Mitchell River Bairnsdale 2007 (The Age)
Predicting the next big flood in Gippsland is almost impossible. But the El Nino and the La Nina both seem to bring us major, and extreme, weather events. The El Ninos are usually associated with severe droughts. The 1982/3 El Nino was a very strong drought followed by the Ash Wednesday bushfires which fortunately did not affect Gippsland. I remember the Tambo River being dry for miles without as much as a pool or puddle.
The 1997/98 El Nino brought on a short sharp drought in the Omeo district where small sand dunes formed in the lee of the foothills in the Little River Valley around Easter – a heartbreaking sight. In June the drought broke on an early Queen’s birthday weekend and was followed at the end of the month by torrential floods when half our annual rainfall – about 325mm – fell in one week. The rain washed the soil from the bare paddocks into drains, creeks and culverts. Houses were isolated and a small number inundated. There was classic TV footage of Crisps low level bridge floating down Swifts Creek and there were substantial losses in drought weakened stock. This was the last time a severe El Nino was followed by a La Nina.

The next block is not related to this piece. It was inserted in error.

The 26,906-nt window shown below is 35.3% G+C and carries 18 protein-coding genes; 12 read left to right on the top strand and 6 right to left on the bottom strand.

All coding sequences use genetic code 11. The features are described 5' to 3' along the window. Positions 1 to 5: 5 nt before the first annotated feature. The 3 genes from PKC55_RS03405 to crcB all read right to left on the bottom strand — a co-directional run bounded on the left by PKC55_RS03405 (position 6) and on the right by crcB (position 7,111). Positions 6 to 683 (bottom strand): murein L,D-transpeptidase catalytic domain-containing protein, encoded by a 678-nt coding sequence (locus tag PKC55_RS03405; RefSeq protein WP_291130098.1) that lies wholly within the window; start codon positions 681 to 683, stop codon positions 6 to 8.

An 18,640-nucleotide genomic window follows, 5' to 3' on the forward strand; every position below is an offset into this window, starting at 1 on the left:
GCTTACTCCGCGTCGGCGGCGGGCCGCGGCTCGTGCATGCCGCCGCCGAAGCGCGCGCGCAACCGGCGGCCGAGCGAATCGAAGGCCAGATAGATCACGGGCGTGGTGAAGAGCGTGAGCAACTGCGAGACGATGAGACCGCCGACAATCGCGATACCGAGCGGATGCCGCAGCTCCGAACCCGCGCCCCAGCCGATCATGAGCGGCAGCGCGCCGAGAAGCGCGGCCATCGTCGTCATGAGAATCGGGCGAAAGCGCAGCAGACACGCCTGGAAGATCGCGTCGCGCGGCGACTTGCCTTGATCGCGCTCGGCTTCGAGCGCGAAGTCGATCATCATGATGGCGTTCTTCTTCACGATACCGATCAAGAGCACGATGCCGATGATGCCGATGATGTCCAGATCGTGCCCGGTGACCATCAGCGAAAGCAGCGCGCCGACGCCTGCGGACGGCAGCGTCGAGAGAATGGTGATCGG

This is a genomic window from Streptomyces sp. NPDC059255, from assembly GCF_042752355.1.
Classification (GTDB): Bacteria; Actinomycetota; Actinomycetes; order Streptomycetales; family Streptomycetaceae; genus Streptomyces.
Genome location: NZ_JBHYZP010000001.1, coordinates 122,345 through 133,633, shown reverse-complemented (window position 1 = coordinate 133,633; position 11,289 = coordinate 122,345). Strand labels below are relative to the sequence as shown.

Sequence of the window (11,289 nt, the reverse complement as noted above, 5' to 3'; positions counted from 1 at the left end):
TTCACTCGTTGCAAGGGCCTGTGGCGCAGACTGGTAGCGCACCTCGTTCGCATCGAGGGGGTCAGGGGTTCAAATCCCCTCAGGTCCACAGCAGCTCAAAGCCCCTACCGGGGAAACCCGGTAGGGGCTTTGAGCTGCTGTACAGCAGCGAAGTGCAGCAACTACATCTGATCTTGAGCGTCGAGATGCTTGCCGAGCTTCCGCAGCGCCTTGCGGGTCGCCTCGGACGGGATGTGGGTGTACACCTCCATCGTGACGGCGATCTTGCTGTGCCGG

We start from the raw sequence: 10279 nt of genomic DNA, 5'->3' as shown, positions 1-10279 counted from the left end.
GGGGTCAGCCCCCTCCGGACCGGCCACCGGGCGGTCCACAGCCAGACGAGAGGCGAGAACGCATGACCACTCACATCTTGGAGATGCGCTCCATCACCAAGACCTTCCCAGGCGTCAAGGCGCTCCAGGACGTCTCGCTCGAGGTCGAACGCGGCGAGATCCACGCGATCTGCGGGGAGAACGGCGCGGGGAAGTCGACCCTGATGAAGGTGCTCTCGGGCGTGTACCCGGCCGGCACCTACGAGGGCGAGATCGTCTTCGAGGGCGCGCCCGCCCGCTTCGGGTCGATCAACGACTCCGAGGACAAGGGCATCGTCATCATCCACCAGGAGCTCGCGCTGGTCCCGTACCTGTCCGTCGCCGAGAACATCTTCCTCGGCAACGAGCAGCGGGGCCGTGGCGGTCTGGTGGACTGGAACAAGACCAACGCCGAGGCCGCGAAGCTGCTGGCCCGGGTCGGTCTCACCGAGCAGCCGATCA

The two events are not necessarily associated and we have had La Ninas in 1989, 1998, 2007, 2010-12. They are generally associated with heavier rainfall than usual and frequently associated with flooding in Gippsland and elsewhere in Victoria. Thus we have had floods in 1989, 1998, 2007, 2011 and 2012. There was widespread flooding across north central and north western Victoria with the last La Nina. So much water fell on Australia in this last event that the world average sea level actually dropped by a millimetre or two. These natural weather events are compounded by global warming – each succeeding El Nino appears to be getting warmer and drier. Each La Nina appears wetter – with the warming atmosphere holding more moisture.
Now in 2016 we are just coming out of the latest and most severe El Nino. Most of Gippsland and especially the east has escaped the severe drought usually associated with this event although as you travelled west from Sale the rainfall dropped off and some parts of South Gippsland were dry. In many parts of the western district the drought has been severe. Now the Bureau of Meteorology is predicting we have a 50/50 chance of a La Nina. So far much of Gippsland has escaped the severe effects of the El Nino but the La Nina may be yet to come. Are we to expect a flood of 1998 proportions or bigger? And if so, where and when will it fall? Is it too late to put our money on June or July?